Are you ready for a change? Are you ready to work for it? Are you ready to demand it?
When we started this campaign nearly two years ago, a lot of people – maybe even some of you – were skeptical. No money, no connections, no clue – some thought. For 18 months I have been listening to the pundits and the wise guys say, “No, we can’t.”
But they underestimated you. They misjudged the hunger for change and fresh ideas. They missed just how ready we all were to hope for the best, as my Grandmother used to say, and to work for it. We said “yes, we can.”
Because we know we need a change. Jobs and people are leaving the state. We are near the bottom in the nation in job creation. Kids are going to school in more and more crowded classrooms, families are paying fees for their kids to ride the bus or play on the football team, and teachers are spending thousands of dollars of their own money for required materials in the classrooms. Half a million people have no health insurance, many more have insurance so inadequate they are one serious illness away from financial disaster, and everybody is being squeezed by double-digit annual insurance premium hikes. Gun and gang violence is up in urban settings, and so is domestic violence, sexual assault and drug use in the suburbs. Property taxes have increased over 30%. The Big Dig is billions of dollars over budget and structurally flawed, fatally in one instance.
And the response from the administration consists of blame-shifting and spin. Kerry Healey wants us to believe she had nothing to do with any of this. You would think she was no where near the administration on a whole host of issues, a list that grows by the day of subjects on which she disagreed with Mitt Romney. The point is this: either Kerry Healey was there and was responsible for what’s wrong or she was there and had no influence. Either way we need a change.
We built from the grassroots up. And that is not just a strategy for winning. It’s a strategy for governing. We spent months moving around the state, listening to people. Listening and learning. They don’t want slogans and gimmicks. They want straight talk and to be part of the solution. Here’s what people tell me:
No business person tells me they need a .3% income tax reduction to stimulate their business. They want predictability and speed in permitting and control of health care costs.
No one from biotech tells me they need rules that constrain stem cell research. They want sustained investment and innovation in public education to prepare a needed workforce.
Seniors don’t tell me they are “over-housed.” They need relief from high property taxes and a way to get long-term care at home.
Students and their families don’t tell me they want more MCAS or merit pay that divides teachers instead of unites schools. They want more attention from well-prepared teachers in smaller class sizes, the chance to join extracurriculars without having to pay fees, and college tuition they can afford.
Police and prosecutors don’t tell me they want tough talk. They want more police on the street and prevention programs and strategies that help make communities stronger like summer job and enrichment opportunities for young people, to keep them out of trouble in the first place.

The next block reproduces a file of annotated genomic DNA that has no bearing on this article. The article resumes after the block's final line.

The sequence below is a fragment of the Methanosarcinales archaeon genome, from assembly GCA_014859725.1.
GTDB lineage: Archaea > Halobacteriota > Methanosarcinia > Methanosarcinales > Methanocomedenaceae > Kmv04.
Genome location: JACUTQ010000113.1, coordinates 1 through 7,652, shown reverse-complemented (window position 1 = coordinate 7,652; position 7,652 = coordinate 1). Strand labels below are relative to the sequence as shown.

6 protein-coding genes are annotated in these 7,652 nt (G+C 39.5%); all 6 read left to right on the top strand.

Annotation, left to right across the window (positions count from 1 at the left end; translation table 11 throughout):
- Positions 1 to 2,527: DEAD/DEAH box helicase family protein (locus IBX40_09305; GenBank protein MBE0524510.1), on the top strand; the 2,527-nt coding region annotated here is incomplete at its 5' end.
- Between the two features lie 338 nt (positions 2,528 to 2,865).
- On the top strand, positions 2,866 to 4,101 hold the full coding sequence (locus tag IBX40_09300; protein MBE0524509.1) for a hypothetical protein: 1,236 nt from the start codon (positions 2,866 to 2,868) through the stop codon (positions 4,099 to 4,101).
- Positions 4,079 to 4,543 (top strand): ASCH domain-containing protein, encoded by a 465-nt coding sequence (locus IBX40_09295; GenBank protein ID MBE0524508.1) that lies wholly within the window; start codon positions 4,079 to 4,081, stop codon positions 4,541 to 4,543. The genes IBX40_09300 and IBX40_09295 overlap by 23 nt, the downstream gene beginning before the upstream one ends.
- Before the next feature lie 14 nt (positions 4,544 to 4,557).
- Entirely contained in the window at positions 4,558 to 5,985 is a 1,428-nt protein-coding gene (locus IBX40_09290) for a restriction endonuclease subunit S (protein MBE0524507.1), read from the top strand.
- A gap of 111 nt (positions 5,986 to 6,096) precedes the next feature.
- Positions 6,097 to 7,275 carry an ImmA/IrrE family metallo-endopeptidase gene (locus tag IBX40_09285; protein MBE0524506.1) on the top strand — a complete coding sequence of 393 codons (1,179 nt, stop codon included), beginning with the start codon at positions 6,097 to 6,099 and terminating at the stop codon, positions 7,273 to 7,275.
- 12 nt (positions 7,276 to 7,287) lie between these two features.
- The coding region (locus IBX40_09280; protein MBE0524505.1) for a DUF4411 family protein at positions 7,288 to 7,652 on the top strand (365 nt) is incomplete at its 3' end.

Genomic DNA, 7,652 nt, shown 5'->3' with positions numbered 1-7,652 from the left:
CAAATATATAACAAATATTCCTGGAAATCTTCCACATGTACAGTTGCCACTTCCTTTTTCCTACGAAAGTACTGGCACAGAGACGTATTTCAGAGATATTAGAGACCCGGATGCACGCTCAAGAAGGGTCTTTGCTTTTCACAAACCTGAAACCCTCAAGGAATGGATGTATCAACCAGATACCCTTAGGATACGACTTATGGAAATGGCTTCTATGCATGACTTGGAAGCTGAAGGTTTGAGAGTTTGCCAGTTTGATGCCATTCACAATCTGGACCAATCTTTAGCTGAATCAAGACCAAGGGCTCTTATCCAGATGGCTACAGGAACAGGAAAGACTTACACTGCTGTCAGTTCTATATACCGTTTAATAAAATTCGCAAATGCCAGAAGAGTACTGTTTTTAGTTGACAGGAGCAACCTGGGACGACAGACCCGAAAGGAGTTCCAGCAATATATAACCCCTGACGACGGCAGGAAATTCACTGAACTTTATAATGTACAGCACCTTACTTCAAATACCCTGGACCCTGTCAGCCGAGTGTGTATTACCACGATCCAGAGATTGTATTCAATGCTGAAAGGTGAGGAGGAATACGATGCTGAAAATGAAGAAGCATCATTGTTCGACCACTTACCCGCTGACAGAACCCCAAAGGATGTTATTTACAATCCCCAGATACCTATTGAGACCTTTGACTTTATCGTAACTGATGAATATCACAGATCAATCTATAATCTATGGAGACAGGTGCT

Crime victims aren’t asking to become pawns in our political theatre or for an end to fair trials. They want a chance to heal and support to help them do so.
Working people want a decent job with a future; a chance to send their kids to college; health care they can afford and depend on; lower property taxes. Not a hand out, but a hand up. They are willing to pay their fair share as long as everyone else does, too.
Grassroots governing, like grassroots campaigning, is about listening to people – going to where they are in their lives and workplaces. Not just the folks in the high-rise offices, but the folks who clean the offices, and all the strivers in between. It’s about asking all people to help me as governor help you as citizens help yourselves. No gimmicks, no sound-bites, no slogans. But lasting and meaningful change.
And so we have run a campaign that is about specific ideas to promote our long-term interests all across the Commonwealth.
We know we need a stronger economy. So we will simplify our permitting and approval processes, with one point of contact to get the state sign-offs businesses need to create the jobs workers need. We will invest a portion of state pension funds as start-up and venture capital for the small and medium-sized businesses that fuel our economy. We will make Massachusetts a global center for the emerging alternative energy industry, so that we meet our energy needs and our environmental responsibilities, and create the good-paying jobs of the future.
And just as we expand economic opportunity, we will expand economic justice because balancing the business bottom line with the human and environmental bottom lines is how you lift the whole community up.
We know we need stronger schools. So we will work for universal early education for 3- and 4-year-olds, all-day kindergarten, smaller class size and longer school days with after-school and enrichment programs, music and art, exercise and supervised homework. And we will start honoring teachers for the magic they bring to the classroom, instead of blaming them for everything that isn’t working.